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Food and Cooking

How to make organic jerky treats for dogs

These dog treats are easy to make in your kitchen.
How to make organic jerky treats for dogs

The best way to show honor and respect for a big game animal is to use every part after you’ve killed it. Here’s an easy way to make dog treats from meat scraps that would otherwise get thrown away.

by Leon Pantenburg

Inevitably, there will be scraps of meat, gristle and fat when you’re done butchering that elk, deer, bear or other big game animal. While you may not want to eat certain parts, your dog will thank you for keeping it.

Two Labs assure there is no wasted meat from a big game animal.

Our family’s two Labs assure there is no wasted meat from a big game animal.

With two Labs in my house, there is never any waste, so I just make the scraps into dog treat jerky. Obviously, you could use other types of meat if you found a good sale at the grocery store.

While cutting and trimming the meat, just save any part or trimming you don’t want.  If you don’t eat the organs, you can slice, boil and dry the heart, liver and kidneys.

Here’s what you do.

    • While you’re butchering, put all the trimmings into a large plastic bag. I generally just label what the trimmings are, and put it in the freezer until I have time later to work with it.
    • Put the raw meat scraps in a pot with water, and boil until the meat is done. Let cool, and pour off the broth. This step in unnecessary if you’re planning on drying the meat. But I like to add another byproduct from those parts of the carcass that would otherwise be thrown away. This broth will become a nutritious – and to a dog – delicious addition to regular dry dog food. It can be frozen until needed, then re-heated in a microwave.
    • Cut up the cooked meat into uniform chunks so it will dry uniformly. Think jerky strips.
    • Heat up oven to 200 degrees. Place meat strips on a pizza rack or on a flat pan. I have racks for making people jerky, so I just use those. If you’re using racks, put aluminum foil or a cake pan underneath to catch any drippings.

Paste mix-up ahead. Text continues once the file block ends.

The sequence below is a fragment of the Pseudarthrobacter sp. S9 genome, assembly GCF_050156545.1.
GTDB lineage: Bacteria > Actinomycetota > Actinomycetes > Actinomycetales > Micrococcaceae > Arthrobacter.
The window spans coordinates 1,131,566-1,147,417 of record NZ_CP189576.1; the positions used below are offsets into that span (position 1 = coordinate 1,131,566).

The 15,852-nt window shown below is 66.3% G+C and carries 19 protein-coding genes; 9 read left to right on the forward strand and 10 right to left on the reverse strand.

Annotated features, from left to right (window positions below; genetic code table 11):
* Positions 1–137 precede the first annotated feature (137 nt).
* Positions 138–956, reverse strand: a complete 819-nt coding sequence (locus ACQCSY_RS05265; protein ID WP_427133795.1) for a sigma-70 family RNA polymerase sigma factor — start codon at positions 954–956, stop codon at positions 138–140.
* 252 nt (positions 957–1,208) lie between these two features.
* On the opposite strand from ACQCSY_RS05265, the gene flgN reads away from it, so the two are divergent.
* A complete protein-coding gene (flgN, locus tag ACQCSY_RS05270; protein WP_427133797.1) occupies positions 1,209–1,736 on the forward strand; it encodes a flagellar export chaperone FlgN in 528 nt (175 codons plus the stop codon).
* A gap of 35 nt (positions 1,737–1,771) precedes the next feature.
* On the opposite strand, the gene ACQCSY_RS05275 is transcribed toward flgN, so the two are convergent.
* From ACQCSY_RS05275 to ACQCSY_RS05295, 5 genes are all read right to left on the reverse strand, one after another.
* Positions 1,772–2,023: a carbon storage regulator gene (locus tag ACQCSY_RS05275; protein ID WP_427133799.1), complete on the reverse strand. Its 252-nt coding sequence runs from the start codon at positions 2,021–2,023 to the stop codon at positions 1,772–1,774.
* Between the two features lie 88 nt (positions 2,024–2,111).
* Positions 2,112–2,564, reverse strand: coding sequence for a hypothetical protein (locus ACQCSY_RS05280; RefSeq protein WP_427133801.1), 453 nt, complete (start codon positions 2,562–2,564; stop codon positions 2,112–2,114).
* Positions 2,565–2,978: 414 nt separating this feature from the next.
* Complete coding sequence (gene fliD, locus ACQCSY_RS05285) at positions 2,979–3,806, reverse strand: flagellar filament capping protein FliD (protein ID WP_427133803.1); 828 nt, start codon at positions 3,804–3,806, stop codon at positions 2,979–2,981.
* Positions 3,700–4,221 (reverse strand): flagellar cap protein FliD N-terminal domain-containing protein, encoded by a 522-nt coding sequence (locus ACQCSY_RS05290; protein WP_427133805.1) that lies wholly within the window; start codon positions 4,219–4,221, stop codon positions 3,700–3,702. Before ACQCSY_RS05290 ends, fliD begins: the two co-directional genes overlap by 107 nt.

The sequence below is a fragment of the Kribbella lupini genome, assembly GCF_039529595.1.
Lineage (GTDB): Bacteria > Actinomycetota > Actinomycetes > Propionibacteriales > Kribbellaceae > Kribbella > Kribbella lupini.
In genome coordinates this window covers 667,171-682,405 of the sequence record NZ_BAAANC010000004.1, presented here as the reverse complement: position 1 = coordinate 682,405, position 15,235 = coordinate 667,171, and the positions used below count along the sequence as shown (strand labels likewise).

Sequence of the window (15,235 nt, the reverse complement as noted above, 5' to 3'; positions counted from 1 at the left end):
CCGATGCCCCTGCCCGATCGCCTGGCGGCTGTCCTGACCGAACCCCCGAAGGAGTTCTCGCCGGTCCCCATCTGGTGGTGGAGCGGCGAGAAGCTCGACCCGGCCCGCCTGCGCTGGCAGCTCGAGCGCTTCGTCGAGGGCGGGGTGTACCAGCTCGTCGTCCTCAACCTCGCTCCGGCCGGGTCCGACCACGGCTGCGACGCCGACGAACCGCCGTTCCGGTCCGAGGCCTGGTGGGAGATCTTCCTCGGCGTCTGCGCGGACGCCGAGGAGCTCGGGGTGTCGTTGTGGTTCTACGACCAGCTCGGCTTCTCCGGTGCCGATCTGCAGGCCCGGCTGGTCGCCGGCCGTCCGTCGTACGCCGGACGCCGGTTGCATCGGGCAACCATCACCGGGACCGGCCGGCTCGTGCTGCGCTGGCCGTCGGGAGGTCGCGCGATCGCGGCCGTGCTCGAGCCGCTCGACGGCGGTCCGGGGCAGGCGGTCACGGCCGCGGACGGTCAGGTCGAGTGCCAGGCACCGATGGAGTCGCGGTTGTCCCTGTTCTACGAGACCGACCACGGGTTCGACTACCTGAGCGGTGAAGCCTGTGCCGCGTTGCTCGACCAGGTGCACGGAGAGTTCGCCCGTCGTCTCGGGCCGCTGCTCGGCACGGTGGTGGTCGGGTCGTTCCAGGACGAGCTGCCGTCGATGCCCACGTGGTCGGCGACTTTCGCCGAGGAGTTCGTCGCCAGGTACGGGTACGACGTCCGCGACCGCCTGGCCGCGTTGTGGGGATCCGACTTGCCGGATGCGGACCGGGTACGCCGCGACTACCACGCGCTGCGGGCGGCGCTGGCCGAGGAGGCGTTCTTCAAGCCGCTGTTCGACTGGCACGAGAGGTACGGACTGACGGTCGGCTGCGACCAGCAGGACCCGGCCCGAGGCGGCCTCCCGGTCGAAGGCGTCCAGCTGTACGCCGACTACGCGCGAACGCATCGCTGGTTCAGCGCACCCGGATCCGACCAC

Label the finished dog treats so they don't get mixed up with human food.

Label the finished dog treats so they don’t get mixed up with human food.

  • Place a folded towel at the top of the oven door so it doesn’t seal, and the door is left open a crack. This is an important step, because it assures the jerky will dry, instead of being baked.
  • Dry the jerky in the oven for about an hour or two, or until the meat is hard and dark brown.
  • Label: I freeze the jerky treats, even though they probably don’t need it. Always put a label on the package that says something to the effect of “Dog Treats” or “Dog Food.” If you want to freak out somebody, just label the package “dog” and be prepared to do some explaining.

I don’t know about you, but I want to know what is in my family’s food, and that includes the four-legged members. My Labs love the treats, and I appreciate that I can more fully use the harvest.

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Food and Cooking

Leon Pantenburg is a wilderness enthusiast, and doesn't claim to be a survival expert or expertise as a survivalist. As a newspaperman and journalist for three decades, covering search and rescue, sheriff's departments, floods, forest fires and other natural disasters and outdoor emergencies, Leon learned many people died unnecessarily or escaped miraculously from outdoor emergency situations when simple, common sense might have changed the outcome. Leon now teaches common sense techniques to the average person in order to avert potential disasters. His emphasis is on tried and tested, simple techniques of wilderness survival. Every technique, piece of equipment or skill recommended on this website has been thoroughly tested and researched. After graduating from Iowa State University, Leon completed a six-month, 2,552-mile solo Mississippi River canoe trip from the headwaters at Lake Itasca, Minn., to the Gulf of Mexico. His wilderness backpacking experience includes extended solos through Yellowstone’s backcountry; hiking the John Muir Trail in California, and numerous shorter trips along the Pacific Crest Trail. Other mountain backpacking trips include hikes through the Uintas in Utah; the Beartooths in Montana; the Sawtooths in Idaho; the Pryors, the Wind River Range, Tetons and Bighorns in Wyoming; Rocky Mountain National Park in Colorado, the Catskills in New York and Death Valley National Monument in southern California. Some of Leon's canoe trips include sojourns through the Okefenokee Swamp and National Wildlife Refuge in Georgia, the Big Black River swamp in Mississippi and the Boundary Waters canoe area in northern Minnesota and numerous small river trips in the Midwest and Pacific Northwest. Leon is also an avid fisherman and an elk, deer, upland game and waterfowl hunter. Since 1991, Leon has been an assistant scoutmaster with Boy Scout Troop 18 in Bend, and is a scoutmaster wilderness skills trainer for the Boy Scouts’ Fremont District. Leon earned a second degree black belt in Taekwondo, and competed in his last tournament (sparring and form) at age 49. He is an enthusiastic Bluegrass mandolin picker and fiddler and two-time finalist in the International Dutch Oven Society’s World Championships.

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